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YouTube Expands Its Foray Into Content Creation [VIDEO]

For the past eight months, YouTube has been focused on creating almost 100 of its own original content channels.

The channels, which feature a wide array of topics — including music, to comedy, and sports — have an initial $150 million backing. The company announced at the end of July that the project would receive an additional $200 million in funding.

Advertising money for the channels is rolling in. According to the Wall Street Journal’s Amir Efrati, YouTube has garnered over $150 million, and he reports that Robert Kyncl, a vice president at YouTube, said that 10 of the channels are receiving more than one million views on the videos every week.

The appeal for advertisers is in the amount of hits the video may get, since YouTube leads the pack of online video providers. Kyncl said that people are watching, per month, four billion hours of video on the site. Last year, that number was at three billion.

The channels, writes Efrati, showcase only “brand safe,” high-quality content that will be attractive to advertisers. YouTube has signed on big names such as Amy Poehler, Wayne Brady, and Michael Buckley, a well-known personality on the site, to star in the original programming.

“A $150 million dollar investment from Google with so many celebrities endorsements can’t be a bad thing,” says Dustin McMullen, a producer and director at Sierra Media. “Wanting to put another $200 million into its marketing strategies says to me statistics show a payoff and an audience with a need and want.”

In McMullen’s eyes, YouTube is leading the trend when it comes to users curating their own content.

“I really do think it’s the future especially as the millennial generation and minorities continue to grow and lead across the world,” he said. “Why not ditch your cable box, satellite dish, or five free network channels, and use the internet to watch video content which will link to other content that interests you?”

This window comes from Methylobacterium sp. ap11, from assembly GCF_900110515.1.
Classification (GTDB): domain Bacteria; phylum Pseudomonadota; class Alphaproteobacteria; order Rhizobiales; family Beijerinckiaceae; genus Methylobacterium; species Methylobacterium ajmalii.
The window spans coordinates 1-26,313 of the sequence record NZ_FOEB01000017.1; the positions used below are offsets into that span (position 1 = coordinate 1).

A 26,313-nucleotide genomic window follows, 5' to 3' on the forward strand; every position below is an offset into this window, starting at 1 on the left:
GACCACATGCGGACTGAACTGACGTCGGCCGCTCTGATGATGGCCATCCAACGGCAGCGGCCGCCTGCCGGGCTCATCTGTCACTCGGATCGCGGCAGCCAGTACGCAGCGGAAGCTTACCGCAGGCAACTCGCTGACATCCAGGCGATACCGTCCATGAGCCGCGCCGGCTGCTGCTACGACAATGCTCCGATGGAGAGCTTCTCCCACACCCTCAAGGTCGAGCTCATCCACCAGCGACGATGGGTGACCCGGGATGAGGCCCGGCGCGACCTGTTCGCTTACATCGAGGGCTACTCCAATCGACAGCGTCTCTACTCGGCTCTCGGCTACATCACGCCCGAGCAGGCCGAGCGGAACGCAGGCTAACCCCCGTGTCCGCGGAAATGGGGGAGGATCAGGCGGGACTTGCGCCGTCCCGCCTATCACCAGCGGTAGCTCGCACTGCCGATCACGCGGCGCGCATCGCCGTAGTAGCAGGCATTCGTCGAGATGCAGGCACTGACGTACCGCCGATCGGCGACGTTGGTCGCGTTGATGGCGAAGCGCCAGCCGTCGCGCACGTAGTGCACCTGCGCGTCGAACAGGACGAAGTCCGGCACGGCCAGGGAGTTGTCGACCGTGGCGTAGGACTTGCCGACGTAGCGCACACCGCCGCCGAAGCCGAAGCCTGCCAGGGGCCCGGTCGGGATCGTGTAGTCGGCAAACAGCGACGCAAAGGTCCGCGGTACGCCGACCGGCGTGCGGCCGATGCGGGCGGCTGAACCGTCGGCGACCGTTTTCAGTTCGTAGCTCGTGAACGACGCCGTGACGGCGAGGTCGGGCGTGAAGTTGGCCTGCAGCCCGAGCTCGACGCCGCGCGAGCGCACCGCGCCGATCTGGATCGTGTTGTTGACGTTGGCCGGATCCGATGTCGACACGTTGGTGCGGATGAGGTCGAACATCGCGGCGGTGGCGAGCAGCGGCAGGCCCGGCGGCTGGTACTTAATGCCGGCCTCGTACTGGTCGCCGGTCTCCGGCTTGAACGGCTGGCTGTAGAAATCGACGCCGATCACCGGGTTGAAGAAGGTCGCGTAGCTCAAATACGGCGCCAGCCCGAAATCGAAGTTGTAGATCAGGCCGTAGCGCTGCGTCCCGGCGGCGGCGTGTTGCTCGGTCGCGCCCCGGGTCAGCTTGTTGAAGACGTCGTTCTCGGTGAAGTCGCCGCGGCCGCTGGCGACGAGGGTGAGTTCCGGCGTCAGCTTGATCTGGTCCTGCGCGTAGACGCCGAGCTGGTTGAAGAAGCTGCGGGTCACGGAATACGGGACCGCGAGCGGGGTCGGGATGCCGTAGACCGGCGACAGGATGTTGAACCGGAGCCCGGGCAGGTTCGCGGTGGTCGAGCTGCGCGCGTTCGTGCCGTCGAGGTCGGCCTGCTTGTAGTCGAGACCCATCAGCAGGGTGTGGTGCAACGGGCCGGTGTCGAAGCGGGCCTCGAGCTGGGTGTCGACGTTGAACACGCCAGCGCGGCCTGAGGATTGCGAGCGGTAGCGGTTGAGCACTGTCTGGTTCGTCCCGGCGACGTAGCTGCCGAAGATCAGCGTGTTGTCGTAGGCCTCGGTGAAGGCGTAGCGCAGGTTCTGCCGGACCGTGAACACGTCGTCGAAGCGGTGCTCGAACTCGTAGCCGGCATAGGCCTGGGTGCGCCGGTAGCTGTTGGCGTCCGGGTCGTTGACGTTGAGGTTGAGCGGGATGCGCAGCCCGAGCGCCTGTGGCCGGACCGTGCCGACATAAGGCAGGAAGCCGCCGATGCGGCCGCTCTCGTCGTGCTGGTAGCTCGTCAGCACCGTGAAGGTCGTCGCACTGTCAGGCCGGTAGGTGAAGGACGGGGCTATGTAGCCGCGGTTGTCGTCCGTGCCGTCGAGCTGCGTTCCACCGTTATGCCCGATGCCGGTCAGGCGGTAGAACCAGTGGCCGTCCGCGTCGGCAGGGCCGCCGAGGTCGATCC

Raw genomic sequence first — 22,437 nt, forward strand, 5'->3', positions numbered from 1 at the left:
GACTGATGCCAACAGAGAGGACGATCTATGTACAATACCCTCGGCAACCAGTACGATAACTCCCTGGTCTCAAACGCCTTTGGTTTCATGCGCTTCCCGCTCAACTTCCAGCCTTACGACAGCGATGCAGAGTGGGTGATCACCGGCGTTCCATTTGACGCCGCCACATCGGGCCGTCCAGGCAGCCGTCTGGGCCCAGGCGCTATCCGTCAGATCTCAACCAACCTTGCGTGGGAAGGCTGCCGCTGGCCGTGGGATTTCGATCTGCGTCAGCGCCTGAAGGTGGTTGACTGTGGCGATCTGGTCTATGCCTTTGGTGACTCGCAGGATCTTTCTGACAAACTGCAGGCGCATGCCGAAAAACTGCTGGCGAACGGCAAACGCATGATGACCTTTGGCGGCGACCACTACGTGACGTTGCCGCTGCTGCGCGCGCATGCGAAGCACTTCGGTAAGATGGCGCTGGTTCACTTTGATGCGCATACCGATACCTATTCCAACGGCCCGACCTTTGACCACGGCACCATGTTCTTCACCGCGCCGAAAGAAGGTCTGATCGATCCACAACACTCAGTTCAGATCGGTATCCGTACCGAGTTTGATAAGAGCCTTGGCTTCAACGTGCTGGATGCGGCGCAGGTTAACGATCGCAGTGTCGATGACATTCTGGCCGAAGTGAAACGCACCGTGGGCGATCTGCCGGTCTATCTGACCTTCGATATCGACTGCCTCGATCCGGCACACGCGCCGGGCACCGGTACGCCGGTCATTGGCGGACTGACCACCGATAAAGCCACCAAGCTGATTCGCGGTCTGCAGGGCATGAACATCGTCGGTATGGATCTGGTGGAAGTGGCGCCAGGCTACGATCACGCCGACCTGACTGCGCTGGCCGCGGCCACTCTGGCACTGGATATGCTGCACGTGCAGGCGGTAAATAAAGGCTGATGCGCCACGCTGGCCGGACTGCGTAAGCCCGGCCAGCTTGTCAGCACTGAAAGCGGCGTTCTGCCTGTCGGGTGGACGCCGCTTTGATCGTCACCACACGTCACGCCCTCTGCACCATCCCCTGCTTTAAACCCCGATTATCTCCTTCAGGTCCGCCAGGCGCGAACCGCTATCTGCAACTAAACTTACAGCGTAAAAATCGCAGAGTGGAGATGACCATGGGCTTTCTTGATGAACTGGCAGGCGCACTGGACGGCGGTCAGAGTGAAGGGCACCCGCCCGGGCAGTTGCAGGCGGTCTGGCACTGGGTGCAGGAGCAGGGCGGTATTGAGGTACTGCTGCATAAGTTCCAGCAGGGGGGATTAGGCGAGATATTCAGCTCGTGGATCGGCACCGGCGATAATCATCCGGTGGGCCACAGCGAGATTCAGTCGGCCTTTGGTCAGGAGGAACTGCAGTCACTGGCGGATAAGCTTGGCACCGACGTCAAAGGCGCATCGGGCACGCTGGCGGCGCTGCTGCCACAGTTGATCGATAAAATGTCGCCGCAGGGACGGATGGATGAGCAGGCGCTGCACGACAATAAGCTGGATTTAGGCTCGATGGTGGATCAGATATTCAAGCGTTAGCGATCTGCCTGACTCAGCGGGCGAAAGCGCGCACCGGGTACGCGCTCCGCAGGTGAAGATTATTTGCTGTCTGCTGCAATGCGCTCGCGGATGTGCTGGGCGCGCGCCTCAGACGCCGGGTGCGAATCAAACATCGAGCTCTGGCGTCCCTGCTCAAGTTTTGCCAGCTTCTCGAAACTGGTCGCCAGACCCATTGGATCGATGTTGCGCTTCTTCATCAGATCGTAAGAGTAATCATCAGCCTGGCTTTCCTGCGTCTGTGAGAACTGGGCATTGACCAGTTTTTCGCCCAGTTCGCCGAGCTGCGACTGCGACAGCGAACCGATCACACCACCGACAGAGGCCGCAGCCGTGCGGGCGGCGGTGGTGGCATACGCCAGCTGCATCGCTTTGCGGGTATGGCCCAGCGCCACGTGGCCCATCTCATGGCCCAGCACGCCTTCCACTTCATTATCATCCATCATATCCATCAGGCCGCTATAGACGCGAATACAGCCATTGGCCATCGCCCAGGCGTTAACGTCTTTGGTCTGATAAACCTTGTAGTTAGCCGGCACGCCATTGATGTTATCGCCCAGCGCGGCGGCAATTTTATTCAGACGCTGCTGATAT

Viewers will be empowered in other ways as well thanks to YouTube.

Efrati says, “In contrast with TV, YouTube’s fast production process and the lower costs of online video means producers can make near-instant changes to their programs in response to viewer feedback. As a result, YouTube channel producers say the rapid evolution of their content will eventually allow them to find the best way to attract large audiences for the long term.”

The company itself has much to gain if the initiative is successful.

“YouTube/Google inc. have become content creators for the sole reason to attract the audience that independent media producers have been so successful at through online viewers,” according to McMullen. “It just makes sense. The only thing is now those small budget producers that continuously produce online content will be in competition with the high end production companies and famous faces you see on television.”

The opportunity for expansion and making a profit is in YouTube’s favor, says McMullen.

“The importance of video on the internet will only continue to grow,” he said. “According to Cisco Systems, video content will account for 90 percent of all internet traffic by 2014.”

Even though YouTube seems to be flourishing at a fast rate, and exporting its products to the U.K. and France, a company spokesman says that the company is dedicated to supporting its channels here and producing high quality content: “The broader goal with original channels is to accelerate the growth and velocity of all the great partner content coming to YouTube. We’re seeing this happen now.”

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